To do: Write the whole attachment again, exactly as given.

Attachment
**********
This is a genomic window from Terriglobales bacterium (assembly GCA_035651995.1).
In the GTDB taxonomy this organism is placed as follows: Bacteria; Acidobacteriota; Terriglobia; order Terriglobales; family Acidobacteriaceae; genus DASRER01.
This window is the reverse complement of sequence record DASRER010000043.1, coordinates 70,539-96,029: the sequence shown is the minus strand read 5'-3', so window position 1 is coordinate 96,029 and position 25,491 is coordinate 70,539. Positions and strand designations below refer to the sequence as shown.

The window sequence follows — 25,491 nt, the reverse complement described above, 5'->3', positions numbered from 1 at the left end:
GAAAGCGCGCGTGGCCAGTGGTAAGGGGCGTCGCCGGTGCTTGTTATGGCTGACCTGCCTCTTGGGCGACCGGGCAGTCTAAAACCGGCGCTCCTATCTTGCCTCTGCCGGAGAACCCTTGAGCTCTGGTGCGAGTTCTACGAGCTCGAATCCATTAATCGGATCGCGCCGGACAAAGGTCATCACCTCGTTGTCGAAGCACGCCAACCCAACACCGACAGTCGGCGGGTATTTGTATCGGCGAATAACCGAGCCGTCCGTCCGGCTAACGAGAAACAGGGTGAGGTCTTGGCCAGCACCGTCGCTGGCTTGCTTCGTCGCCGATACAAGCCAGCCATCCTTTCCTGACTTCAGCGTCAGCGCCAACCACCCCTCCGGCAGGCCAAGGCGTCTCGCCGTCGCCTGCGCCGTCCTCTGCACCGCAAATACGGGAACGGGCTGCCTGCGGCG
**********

This is a genomic window from Terriglobales bacterium (assembly GCA_035651995.1).
In the GTDB taxonomy this organism is placed as follows: Bacteria; Acidobacteriota; Terriglobia; order Terriglobales; family Acidobacteriaceae; genus DASRER01.
This window is the reverse complement of sequence record DASRER010000043.1, coordinates 70,539-96,029: the sequence shown is the minus strand read 5'-3', so window position 1 is coordinate 96,029 and position 25,491 is coordinate 70,539. Positions and strand designations below refer to the sequence as shown.

The window sequence follows — 25,491 nt, the reverse complement described above, 5'->3', positions numbered from 1 at the left end:
GAAAGCGCGCGTGGCCAGTGGTAAGGGGCGTCGCCGGTGCTTGTTATGGCTGACCTGCCTCTTGGGCGACCGGGCAGTCTAAAACCGGCGCTCCTATCTTGCCTCTGCCGGAGAACCCTTGAGCTCTGGTGCGAGTTCTACGAGCTCGAATCCATTAATCGGATCGCGCCGGACAAAGGTCATCACCTCGTTGTCGAAGCACGCCAACCCAACACCGACAGTCGGCGGGTATTTGTATCGGCGAATAACCGAGCCGTCCGTCCGGCTAACGAGAAACAGGGTGAGGTCTTGGCCAGCACCGTCGCTGGCTTGCTTCGTCGCCGATACAAGCCAGCCATCCTTTCCTGACTTCAGCGTCAGCGCCAACCACCCCTCCGGCAGGCCAAGGCGTCTCGCCGTCGCCTGCGCCGTCCTCTGCACCGCAAATACGGGAACGGGCTGCCTGCGGCG